Having leapfrogged Spain recently, Egypt is steadily edging closer to achieving its full potential as the world’s top orange exporter, a widely desirable prospect that might be overshadowing further opportunities to diversify into other high-quality citrus crops and spin-offs.
“20 years ago, a visitor to Kericho would gladly ask for an extra blanket and not a swimming pool, especially at 6pm EAT,” a guard at Sunshine Hotel told me when I asked for the latter on 20 May.
Rolling a black button in his right hand, he laughed nervously for few seconds before engaging me in an unsolicited lesson on the climatic history of the region.
“I was born not far from here 62 years ago. The region was three times greener. Forests were thicker, you could barely see beyond two kilometres. Rain and cold was part of our lives,” he said with a lot of nostalgic happiness which was quickly replaced by tense silence and a light frown.
“The area is now prone to prolonged dry seasons and diminishing forest cover. People like you can now swim, thanks to warmer weather experienced at the beginning of the century,” he said.
It makes no point for multinationals to invest resources conserving environment only for another firm to release its waste in water and go unpunished or handled with baby gloves.
Although the attendant took long to respond to my inquiry about a swimming pool, his explanation was a sneak peek into the lurking climatic danger facing smallholder tea farmers and multinationals, not just in Kericho, but across the world.
The latest study on the effects of climate change on the tea sector in Kenya, by British charity organisation Christian Aid, reveals that the sector is facing a host of climate-related impacts such as rising temperatures, erratic rainfall, droughts and new insect infestations.
Rainfall more intense, less predictable
According to the survey, by 2050, the rapid shift in climate is forecast to slash Kenya’s optimal tea growing regions by 26%. Areas with medium quality growing conditions are to be cut by 39% in the next 30 years, due to climate change.
The report further shows that Kenya is highly vulnerable to climate change, with projections suggesting that its average annual temperature will rise by up to 2.5 degrees celsius between 2000 and 2050.
Going forward, rainfall will become more intense and less predictable. “Even the slightest increase in droughts will present major challenges for food security and water availability,” the Christian Aid report reads in part.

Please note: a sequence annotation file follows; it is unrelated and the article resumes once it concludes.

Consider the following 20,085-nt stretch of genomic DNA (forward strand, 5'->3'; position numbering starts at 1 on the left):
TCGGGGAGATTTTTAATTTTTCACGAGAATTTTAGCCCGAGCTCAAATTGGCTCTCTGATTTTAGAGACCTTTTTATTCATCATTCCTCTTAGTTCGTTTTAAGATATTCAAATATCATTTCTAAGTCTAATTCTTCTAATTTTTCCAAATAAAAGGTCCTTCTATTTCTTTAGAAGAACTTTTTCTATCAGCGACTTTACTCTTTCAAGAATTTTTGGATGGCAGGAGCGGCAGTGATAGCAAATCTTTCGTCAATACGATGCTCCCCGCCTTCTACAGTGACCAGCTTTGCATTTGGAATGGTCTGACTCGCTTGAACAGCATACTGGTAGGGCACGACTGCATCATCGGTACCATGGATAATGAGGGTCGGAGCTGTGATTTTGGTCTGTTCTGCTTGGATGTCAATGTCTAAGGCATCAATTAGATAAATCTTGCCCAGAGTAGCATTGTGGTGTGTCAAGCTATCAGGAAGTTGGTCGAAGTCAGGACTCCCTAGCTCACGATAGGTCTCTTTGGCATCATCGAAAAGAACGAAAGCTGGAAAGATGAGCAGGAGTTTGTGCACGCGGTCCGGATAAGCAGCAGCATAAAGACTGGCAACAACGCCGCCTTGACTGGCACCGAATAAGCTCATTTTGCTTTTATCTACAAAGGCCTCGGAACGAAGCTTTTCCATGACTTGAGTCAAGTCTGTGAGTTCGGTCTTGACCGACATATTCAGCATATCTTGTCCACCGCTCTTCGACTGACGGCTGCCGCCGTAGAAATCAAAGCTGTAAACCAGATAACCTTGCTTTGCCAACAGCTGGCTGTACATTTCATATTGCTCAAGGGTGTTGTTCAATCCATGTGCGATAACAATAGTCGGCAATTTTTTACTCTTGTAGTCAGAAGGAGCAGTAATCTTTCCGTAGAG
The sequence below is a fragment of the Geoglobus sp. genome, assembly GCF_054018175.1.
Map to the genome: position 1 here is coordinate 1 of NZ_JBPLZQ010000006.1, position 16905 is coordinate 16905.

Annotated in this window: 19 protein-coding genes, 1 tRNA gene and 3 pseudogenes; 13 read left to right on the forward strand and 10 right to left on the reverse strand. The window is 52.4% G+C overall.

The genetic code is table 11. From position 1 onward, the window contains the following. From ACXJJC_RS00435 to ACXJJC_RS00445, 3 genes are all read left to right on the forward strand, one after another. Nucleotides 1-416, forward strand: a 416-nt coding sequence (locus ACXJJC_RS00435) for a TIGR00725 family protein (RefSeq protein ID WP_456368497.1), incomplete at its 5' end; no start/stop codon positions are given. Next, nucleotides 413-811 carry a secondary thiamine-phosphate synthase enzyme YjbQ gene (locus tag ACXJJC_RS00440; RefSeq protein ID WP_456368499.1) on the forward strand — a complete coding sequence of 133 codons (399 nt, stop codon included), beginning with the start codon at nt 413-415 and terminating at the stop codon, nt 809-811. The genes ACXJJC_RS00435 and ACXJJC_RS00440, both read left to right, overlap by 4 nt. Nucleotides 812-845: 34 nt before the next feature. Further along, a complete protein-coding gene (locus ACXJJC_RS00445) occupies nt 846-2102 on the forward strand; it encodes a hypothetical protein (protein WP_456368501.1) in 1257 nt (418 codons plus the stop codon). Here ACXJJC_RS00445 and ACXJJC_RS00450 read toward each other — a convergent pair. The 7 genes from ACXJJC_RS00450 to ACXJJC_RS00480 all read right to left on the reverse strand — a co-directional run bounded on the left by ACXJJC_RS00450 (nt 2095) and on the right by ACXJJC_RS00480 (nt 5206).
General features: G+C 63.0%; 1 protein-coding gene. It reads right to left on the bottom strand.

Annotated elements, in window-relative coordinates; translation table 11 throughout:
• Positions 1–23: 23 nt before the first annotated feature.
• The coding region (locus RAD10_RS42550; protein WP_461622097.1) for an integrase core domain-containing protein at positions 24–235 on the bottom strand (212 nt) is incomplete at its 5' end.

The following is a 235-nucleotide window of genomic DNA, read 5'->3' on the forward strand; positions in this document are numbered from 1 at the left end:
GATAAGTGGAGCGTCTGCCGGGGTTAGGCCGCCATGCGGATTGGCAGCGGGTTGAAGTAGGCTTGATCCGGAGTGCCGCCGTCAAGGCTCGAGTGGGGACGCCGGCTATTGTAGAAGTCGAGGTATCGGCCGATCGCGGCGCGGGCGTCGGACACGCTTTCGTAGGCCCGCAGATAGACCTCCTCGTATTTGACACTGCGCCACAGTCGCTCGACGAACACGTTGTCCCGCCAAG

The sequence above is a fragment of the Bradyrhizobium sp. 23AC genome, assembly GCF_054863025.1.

Another recent study by the Food and Agricultural Organisation, commissioned by the Swedish International Development Cooperation Agency, revealed that 700 growers in all seven of Kenya’s tea regions noticed changes in rainfall patterns, distribution, and reduced yields tied to climate change.
At least 40% of respondents said they had noticed changes in rainy and dry seasons, which led to shifts in the planting season, while 35% cited drought.
These glaring statistics are sending chills down the spines of tea farmers with some considering uprooting the crop for short term alternatives such as maize, beans, potatoes and vegetables. Some are however determined to keep growing tea and are taking cues from large plantations that already have mitigation measures in place.
Cutting trees, planting others
Ezekiel Kibet, one of 10,000 smallholder farmers under James Finlay in Kericho, tells The Africa Report that he has cut all the eucalyptus trees downstream and planted indigenous trees across his fragmented 10-acre tea farm in Kipsolo village.
“There has been a slight decline in tea production due to erratic rainfall in this region. I have been growing tea for the past 40 years. The negative change in production which I have experienced in [the] past decade is a result of prolonged dry [weather],” Kibet says.
Apart from tending to his own production, he religiously takes part in the community tree planting session organised by James Finlay – which has operated in the region since 1925.